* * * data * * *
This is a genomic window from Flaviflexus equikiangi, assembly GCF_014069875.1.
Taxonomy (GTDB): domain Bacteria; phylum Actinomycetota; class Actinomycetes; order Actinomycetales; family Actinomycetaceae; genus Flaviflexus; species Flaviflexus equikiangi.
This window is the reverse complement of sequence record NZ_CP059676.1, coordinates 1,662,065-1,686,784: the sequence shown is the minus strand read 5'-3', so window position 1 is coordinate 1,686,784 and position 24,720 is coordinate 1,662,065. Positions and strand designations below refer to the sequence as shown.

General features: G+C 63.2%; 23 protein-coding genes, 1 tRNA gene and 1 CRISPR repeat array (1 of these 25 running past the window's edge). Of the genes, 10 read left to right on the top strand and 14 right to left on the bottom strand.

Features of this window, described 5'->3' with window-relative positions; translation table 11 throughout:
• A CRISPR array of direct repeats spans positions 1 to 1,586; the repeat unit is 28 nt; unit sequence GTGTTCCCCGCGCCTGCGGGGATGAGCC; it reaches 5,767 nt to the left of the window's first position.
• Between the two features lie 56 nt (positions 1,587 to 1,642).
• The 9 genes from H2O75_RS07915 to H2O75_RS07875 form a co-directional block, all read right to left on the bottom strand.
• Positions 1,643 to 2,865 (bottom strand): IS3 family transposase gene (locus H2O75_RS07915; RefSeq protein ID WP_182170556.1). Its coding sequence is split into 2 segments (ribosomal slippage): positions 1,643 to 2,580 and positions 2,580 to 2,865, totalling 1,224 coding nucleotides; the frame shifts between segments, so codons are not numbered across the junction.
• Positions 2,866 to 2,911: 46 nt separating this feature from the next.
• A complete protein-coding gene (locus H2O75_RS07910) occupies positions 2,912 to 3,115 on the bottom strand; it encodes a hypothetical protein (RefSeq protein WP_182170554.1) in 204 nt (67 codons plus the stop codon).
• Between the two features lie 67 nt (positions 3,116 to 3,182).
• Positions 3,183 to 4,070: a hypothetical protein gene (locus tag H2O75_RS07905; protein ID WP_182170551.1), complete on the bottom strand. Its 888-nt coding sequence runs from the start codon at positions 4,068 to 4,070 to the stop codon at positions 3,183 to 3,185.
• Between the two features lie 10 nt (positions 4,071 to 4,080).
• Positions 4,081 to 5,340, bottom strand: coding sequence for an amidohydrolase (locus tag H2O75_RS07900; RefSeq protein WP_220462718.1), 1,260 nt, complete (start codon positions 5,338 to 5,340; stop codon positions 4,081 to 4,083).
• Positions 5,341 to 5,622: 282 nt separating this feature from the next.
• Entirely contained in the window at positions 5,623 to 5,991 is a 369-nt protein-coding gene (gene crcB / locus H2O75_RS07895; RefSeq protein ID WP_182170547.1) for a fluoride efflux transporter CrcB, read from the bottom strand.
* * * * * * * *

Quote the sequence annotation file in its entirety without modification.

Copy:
This is a genomic window from Flaviflexus equikiangi, assembly GCF_014069875.1.
Taxonomy (GTDB): domain Bacteria; phylum Actinomycetota; class Actinomycetes; order Actinomycetales; family Actinomycetaceae; genus Flaviflexus; species Flaviflexus equikiangi.
This window is the reverse complement of sequence record NZ_CP059676.1, coordinates 1,662,065-1,686,784: the sequence shown is the minus strand read 5'-3', so window position 1 is coordinate 1,686,784 and position 24,720 is coordinate 1,662,065. Positions and strand designations below refer to the sequence as shown.

General features: G+C 63.2%; 23 protein-coding genes, 1 tRNA gene and 1 CRISPR repeat array (1 of these 25 running past the window's edge). Of the genes, 10 read left to right on the top strand and 14 right to left on the bottom strand.

Features of this window, described 5'->3' with window-relative positions; translation table 11 throughout:
• A CRISPR array of direct repeats spans positions 1 to 1,586; the repeat unit is 28 nt; unit sequence GTGTTCCCCGCGCCTGCGGGGATGAGCC; it reaches 5,767 nt to the left of the window's first position.
• Between the two features lie 56 nt (positions 1,587 to 1,642).
• The 9 genes from H2O75_RS07915 to H2O75_RS07875 form a co-directional block, all read right to left on the bottom strand.
• Positions 1,643 to 2,865 (bottom strand): IS3 family transposase gene (locus H2O75_RS07915; RefSeq protein ID WP_182170556.1). Its coding sequence is split into 2 segments (ribosomal slippage): positions 1,643 to 2,580 and positions 2,580 to 2,865, totalling 1,224 coding nucleotides; the frame shifts between segments, so codons are not numbered across the junction.
• Positions 2,866 to 2,911: 46 nt separating this feature from the next.
• A complete protein-coding gene (locus H2O75_RS07910) occupies positions 2,912 to 3,115 on the bottom strand; it encodes a hypothetical protein (RefSeq protein WP_182170554.1) in 204 nt (67 codons plus the stop codon).
• Between the two features lie 67 nt (positions 3,116 to 3,182).
• Positions 3,183 to 4,070: a hypothetical protein gene (locus tag H2O75_RS07905; protein ID WP_182170551.1), complete on the bottom strand. Its 888-nt coding sequence runs from the start codon at positions 4,068 to 4,070 to the stop codon at positions 3,183 to 3,185.
• Between the two features lie 10 nt (positions 4,071 to 4,080).
• Positions 4,081 to 5,340, bottom strand: coding sequence for an amidohydrolase (locus tag H2O75_RS07900; RefSeq protein WP_220462718.1), 1,260 nt, complete (start codon positions 5,338 to 5,340; stop codon positions 4,081 to 4,083).
• Positions 5,341 to 5,622: 282 nt separating this feature from the next.
• Entirely contained in the window at positions 5,623 to 5,991 is a 369-nt protein-coding gene (gene crcB / locus H2O75_RS07895; RefSeq protein ID WP_182170547.1) for a fluoride efflux transporter CrcB, read from the bottom strand.